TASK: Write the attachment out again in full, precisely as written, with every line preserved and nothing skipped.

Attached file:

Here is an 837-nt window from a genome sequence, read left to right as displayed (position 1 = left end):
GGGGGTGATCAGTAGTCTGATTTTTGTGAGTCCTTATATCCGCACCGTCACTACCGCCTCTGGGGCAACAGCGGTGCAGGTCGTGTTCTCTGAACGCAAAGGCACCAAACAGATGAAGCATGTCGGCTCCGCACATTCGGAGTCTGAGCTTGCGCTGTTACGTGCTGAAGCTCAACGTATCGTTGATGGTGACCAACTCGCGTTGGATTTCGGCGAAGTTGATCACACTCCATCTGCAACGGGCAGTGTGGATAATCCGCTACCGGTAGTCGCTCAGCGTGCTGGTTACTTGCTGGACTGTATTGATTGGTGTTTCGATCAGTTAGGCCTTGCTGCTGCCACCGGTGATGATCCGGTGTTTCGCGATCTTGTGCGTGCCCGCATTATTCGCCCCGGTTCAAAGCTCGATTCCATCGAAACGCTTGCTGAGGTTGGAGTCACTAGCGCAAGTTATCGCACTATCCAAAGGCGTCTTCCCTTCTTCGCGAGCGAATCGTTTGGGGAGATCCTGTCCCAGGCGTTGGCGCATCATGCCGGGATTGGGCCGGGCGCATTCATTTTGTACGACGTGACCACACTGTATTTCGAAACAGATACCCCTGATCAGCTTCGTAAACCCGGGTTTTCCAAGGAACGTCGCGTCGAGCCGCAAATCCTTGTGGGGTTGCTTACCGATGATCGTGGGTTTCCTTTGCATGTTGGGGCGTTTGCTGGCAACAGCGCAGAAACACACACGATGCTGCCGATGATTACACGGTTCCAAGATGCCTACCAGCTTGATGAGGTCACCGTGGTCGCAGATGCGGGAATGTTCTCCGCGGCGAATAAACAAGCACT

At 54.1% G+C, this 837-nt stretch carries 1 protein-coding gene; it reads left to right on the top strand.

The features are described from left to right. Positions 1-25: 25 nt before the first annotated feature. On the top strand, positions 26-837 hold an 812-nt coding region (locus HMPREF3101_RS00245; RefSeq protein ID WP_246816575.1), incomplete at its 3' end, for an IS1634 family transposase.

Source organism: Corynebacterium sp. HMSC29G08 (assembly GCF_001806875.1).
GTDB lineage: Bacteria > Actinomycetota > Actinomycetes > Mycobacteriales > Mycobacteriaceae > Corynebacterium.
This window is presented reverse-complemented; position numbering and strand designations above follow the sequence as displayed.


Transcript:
Here is an 837-nt window from a genome sequence, read left to right as displayed (position 1 = left end):
GGGGGTGATCAGTAGTCTGATTTTTGTGAGTCCTTATATCCGCACCGTCACTACCGCCTCTGGGGCAACAGCGGTGCAGGTCGTGTTCTCTGAACGCAAAGGCACCAAACAGATGAAGCATGTCGGCTCCGCACATTCGGAGTCTGAGCTTGCGCTGTTACGTGCTGAAGCTCAACGTATCGTTGATGGTGACCAACTCGCGTTGGATTTCGGCGAAGTTGATCACACTCCATCTGCAACGGGCAGTGTGGATAATCCGCTACCGGTAGTCGCTCAGCGTGCTGGTTACTTGCTGGACTGTATTGATTGGTGTTTCGATCAGTTAGGCCTTGCTGCTGCCACCGGTGATGATCCGGTGTTTCGCGATCTTGTGCGTGCCCGCATTATTCGCCCCGGTTCAAAGCTCGATTCCATCGAAACGCTTGCTGAGGTTGGAGTCACTAGCGCAAGTTATCGCACTATCCAAAGGCGTCTTCCCTTCTTCGCGAGCGAATCGTTTGGGGAGATCCTGTCCCAGGCGTTGGCGCATCATGCCGGGATTGGGCCGGGCGCATTCATTTTGTACGACGTGACCACACTGTATTTCGAAACAGATACCCCTGATCAGCTTCGTAAACCCGGGTTTTCCAAGGAACGTCGCGTCGAGCCGCAAATCCTTGTGGGGTTGCTTACCGATGATCGTGGGTTTCCTTTGCATGTTGGGGCGTTTGCTGGCAACAGCGCAGAAACACACACGATGCTGCCGATGATTACACGGTTCCAAGATGCCTACCAGCTTGATGAGGTCACCGTGGTCGCAGATGCGGGAATGTTCTCCGCGGCGAATAAACAAGCACT

At 54.1% G+C, this 837-nt stretch carries 1 protein-coding gene; it reads left to right on the top strand.

The features are described from left to right. Positions 1-25: 25 nt before the first annotated feature. On the top strand, positions 26-837 hold an 812-nt coding region (locus HMPREF3101_RS00245; RefSeq protein ID WP_246816575.1), incomplete at its 3' end, for an IS1634 family transposase.

Source organism: Corynebacterium sp. HMSC29G08 (assembly GCF_001806875.1).
GTDB lineage: Bacteria > Actinomycetota > Actinomycetes > Mycobacteriales > Mycobacteriaceae > Corynebacterium.
This window is presented reverse-complemented; position numbering and strand designations above follow the sequence as displayed.